Informal Child & Adolescent Anxiety Checklist (print to use)

The following checklist does not have a scoring key. These are, however, all important dimensions of anxiety that should be discussed with a counselor or psychologist. 

Put an “X” in the appropriate box:



Just a Little

Pretty much

Very Much






The child says he or she is anxious or worried





The child is unusually shy or withdrawn in social situations





The child is afraid of the dark





The child has a poor sleeping pattern





The child is teased by peers or feels he or she has no friends





The child is older than 5 and wants to sleep with parents at night





The child doesn’t want to go to school





The child is fearful that someone will break into the house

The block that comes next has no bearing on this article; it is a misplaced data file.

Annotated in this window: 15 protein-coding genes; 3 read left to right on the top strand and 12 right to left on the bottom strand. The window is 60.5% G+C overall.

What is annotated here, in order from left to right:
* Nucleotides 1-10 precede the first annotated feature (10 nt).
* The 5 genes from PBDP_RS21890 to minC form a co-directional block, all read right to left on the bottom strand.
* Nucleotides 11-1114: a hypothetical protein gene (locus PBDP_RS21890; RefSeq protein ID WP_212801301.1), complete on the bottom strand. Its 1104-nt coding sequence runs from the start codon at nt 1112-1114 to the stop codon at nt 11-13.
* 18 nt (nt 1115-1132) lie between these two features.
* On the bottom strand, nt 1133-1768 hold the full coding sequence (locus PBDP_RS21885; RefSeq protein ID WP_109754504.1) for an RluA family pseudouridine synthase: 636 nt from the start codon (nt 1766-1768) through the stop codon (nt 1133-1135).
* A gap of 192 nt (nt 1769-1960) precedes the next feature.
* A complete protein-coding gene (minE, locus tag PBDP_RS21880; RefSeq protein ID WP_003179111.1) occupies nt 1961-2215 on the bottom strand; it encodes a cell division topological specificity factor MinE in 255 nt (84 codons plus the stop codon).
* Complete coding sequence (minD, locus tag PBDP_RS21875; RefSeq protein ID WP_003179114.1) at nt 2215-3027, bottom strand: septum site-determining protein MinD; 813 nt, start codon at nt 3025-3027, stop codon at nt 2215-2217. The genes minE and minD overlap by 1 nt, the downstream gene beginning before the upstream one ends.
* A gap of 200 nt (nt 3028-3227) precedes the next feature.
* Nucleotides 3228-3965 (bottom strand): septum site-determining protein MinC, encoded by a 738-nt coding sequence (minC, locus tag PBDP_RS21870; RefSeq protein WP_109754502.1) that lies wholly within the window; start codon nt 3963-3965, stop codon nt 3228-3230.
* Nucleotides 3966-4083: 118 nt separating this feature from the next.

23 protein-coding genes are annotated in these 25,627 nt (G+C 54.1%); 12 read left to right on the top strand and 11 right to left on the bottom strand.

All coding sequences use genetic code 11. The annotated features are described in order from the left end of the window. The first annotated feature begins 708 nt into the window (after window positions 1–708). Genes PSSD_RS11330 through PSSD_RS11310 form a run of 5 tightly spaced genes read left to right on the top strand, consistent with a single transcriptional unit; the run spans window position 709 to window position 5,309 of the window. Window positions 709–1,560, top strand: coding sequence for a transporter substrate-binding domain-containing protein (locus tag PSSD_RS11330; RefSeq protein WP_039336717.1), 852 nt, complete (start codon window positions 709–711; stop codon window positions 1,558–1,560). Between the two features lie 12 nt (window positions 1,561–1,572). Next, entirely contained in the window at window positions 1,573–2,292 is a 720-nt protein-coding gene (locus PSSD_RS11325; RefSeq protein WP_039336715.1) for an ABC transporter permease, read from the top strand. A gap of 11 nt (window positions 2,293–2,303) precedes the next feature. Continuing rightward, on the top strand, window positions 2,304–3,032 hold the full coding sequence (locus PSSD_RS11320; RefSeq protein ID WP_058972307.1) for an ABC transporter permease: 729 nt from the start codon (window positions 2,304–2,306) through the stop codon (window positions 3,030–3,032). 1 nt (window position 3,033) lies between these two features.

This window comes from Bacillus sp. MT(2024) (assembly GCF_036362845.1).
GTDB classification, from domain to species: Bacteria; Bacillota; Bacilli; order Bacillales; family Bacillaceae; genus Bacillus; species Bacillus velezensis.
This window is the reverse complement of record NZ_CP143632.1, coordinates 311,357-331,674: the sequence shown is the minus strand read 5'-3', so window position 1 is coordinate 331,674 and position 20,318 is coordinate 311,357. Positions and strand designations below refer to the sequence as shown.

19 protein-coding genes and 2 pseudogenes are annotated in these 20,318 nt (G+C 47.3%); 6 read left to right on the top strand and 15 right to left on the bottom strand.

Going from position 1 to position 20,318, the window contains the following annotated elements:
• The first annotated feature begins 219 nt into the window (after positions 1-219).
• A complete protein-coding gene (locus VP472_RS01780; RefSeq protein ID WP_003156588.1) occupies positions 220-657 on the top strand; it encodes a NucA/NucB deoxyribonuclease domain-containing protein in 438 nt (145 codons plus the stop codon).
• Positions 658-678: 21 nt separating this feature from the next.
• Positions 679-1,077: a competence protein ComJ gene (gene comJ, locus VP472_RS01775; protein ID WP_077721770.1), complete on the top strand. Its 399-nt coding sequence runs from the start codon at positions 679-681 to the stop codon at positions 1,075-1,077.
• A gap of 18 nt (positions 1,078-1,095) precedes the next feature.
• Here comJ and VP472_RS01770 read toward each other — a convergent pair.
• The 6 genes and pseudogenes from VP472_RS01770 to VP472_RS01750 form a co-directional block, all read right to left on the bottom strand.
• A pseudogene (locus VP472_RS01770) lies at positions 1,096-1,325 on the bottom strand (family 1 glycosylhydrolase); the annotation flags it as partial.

The child worries several times a week that one or both of their parents will get hurt or killed in an accident






Everyone experiences anxiety at times.   What is important is the frequency and intensity of these feelings – and whether or not the anxiety is “reality-based” (in which case it will go away when the threat or danger goes away – this is normal anxiety) or “free-floating” (it is not tied to any particular stressor so it does not go away – this is not normal).   Any marks in the “Pretty Much” or “Very Much” columns are “red flags” that should be taken seriously.   High, chronic levels of anxiety are quite disabling and reduce the quality of life.